Quotes from Saint Bernard of Clairvaux
“The road to hell is paved with good intentions.”
“The three most important virtues are humility, humility, and humility.”
The French churchman Saint Bernard of Clairvaux (1090-1153) was of a noble Burgundian family. He received a careful education in his youth. He was a Cistercian monk and founder and abbot of the monastery of Clairvaux. A theologian and Doctor of the Church, he dominated Europe through his eloquence and his counselling of popes and rulers. He was a major leader in the revitalization of Benedictine monasticism.
Connection from Deception to Creativity
In my previous blog on Deception (Part-1), I explained the connection between deception and creativity as::
“Deception is a Short-Term Solution. Dishonesty leads to heightened creativity, which in turn allows people to come up with creative justifications or cover-ups for their unethical behavior, which in turn makes it more likely they will be dishonest in the future. A cycle of rule-breaking is perpetuated.”
Another way to understand creativity is this: since the creative person works as a rule breaker, he/she is going to twist the current rules or to ignore the current rules entirely in order to achieve what is needed for creativity. Once achieved, the creator is praised and the company becomes a monopoly in this field for a while. They make money and everybody is happy.
If the creative ideas were accused as being fraudulent or as an idea stolen from other companies, the profitable company can use only a fraction of the money benefited from being a monopoly, like Monsanto or Coca-Cola has been doing, to defend their rights. I can remind you of the most famous inventor Thomas Edison’s life. He spent one-third (1/3) of his productive time in defending himself in court.
Connection from Creativity to Self-Destruction
In our history of creativity, there are many world-changing and therefore important inventions that dominate our planet. What most of us do not know is that the following invented examples are used outside of the scope of original intentions. Some inventions can be celebrated during their time, but are proven to be devastating in the long run. This is why I inserted two quotes from Saint Bernard of Clairvaux at the top. Although he lived a religious life in France 1000 years ago and therefore nothing related to deception, I found his quotes brilliant and applicable for us today.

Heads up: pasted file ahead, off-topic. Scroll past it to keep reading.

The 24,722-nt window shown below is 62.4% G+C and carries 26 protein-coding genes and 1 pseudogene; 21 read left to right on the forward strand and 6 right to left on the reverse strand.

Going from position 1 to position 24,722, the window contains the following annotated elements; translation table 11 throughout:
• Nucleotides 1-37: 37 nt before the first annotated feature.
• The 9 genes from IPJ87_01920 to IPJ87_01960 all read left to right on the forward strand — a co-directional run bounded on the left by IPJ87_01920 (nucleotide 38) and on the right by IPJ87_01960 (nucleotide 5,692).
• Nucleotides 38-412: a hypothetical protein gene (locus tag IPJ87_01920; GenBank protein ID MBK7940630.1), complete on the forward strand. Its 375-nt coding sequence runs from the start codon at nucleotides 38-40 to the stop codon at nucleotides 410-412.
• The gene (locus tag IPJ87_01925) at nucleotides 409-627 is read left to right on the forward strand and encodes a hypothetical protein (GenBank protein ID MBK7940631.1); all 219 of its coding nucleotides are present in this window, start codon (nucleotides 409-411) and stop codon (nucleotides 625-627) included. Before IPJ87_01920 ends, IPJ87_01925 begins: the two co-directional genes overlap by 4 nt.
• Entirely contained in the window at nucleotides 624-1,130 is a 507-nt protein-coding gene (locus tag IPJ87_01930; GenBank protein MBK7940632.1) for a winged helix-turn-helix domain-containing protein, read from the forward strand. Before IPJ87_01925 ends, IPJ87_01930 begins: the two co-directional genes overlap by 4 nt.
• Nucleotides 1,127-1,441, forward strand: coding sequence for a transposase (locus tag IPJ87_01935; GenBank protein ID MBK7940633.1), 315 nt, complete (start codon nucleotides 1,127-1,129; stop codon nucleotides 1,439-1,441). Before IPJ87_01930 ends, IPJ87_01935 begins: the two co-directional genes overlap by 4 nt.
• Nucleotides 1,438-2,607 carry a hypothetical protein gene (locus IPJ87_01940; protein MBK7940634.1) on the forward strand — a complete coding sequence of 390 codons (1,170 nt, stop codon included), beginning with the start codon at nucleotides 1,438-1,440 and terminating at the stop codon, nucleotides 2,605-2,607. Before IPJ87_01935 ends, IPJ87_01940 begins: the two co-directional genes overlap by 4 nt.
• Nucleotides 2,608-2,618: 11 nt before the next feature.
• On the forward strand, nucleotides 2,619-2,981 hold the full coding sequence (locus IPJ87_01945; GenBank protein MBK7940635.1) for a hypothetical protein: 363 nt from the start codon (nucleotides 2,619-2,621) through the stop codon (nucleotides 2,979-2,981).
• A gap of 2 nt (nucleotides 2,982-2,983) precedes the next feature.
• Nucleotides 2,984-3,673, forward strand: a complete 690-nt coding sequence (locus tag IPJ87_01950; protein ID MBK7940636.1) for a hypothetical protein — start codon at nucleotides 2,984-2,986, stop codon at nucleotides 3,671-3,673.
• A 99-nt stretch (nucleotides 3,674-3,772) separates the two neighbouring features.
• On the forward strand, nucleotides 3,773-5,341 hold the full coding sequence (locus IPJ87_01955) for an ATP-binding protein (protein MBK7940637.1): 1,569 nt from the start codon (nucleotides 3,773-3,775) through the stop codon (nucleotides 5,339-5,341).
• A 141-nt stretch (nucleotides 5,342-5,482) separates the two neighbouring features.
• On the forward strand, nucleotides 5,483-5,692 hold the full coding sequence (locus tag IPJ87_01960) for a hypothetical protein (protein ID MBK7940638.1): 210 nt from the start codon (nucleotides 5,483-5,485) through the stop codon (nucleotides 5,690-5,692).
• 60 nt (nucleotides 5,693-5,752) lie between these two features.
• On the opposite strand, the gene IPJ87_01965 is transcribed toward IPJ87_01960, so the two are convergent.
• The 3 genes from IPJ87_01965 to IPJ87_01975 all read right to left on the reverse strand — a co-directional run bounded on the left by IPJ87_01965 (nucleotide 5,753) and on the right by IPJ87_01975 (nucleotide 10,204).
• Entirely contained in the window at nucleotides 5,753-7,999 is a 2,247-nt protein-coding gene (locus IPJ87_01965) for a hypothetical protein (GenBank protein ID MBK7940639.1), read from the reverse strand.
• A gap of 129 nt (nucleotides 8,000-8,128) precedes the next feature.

Pull in to the local gas station and every pump has something in common. “Unleaded” is the word. For 75 years, gasoline companies ignored the cry from the people about the danger of lead mixed in gasoline in order to get rich. Tetraethyl lead ((CH3CH2 )4Pb) boosted the octane levels in the fuel. Thomas Midgely Jr. was responsible for this product. But the question of gasoline safety was issued from Day One.
Researchers at four North American universities, led by Bruce Lanphear, of Simon Fraser University in Vancouver Canada, studied the fate of 14,289 people whose blood had been tested in an official US survey between 1988 and 1994. Four fifths of them had harbored levels of the toxic metal below what has hitherto, been thought to be safe.
The study found that deaths, especially from cardiovascular disease, increased markedly with exposure, even at the lowest levels. It concluded that lead kills 412,000 people a year – accounting for 18% of all US mortality. Calculating the Tetraethyl lead in the market for 75 years (1921-1996), the total death accumulated becomes 30,900,000 (75×412,000) people. The great anti-knocking chemical agent, invented by Thomas Midgely Jr., killed nearly 31 million people before it was taken off the market.
When German chemist Joseph Wilbrand first made TNT in 1863, his intention was to create a honey-colored yellow dye to be used in clothing. He called it “trinitrotoluene”, and its bright yellow color led him to suggest that it could be used as a dye. In early years TNT was difficult to make it explode as it was so insensitive and difficult to blow up. It had the lesser detonation in comparison to dynamite. Twenty eight (28) years later, another chemist, Carl Häussermann, discovered that it had explosive quality. This insensitivity become the explosive of choice throughout World Wars I and II.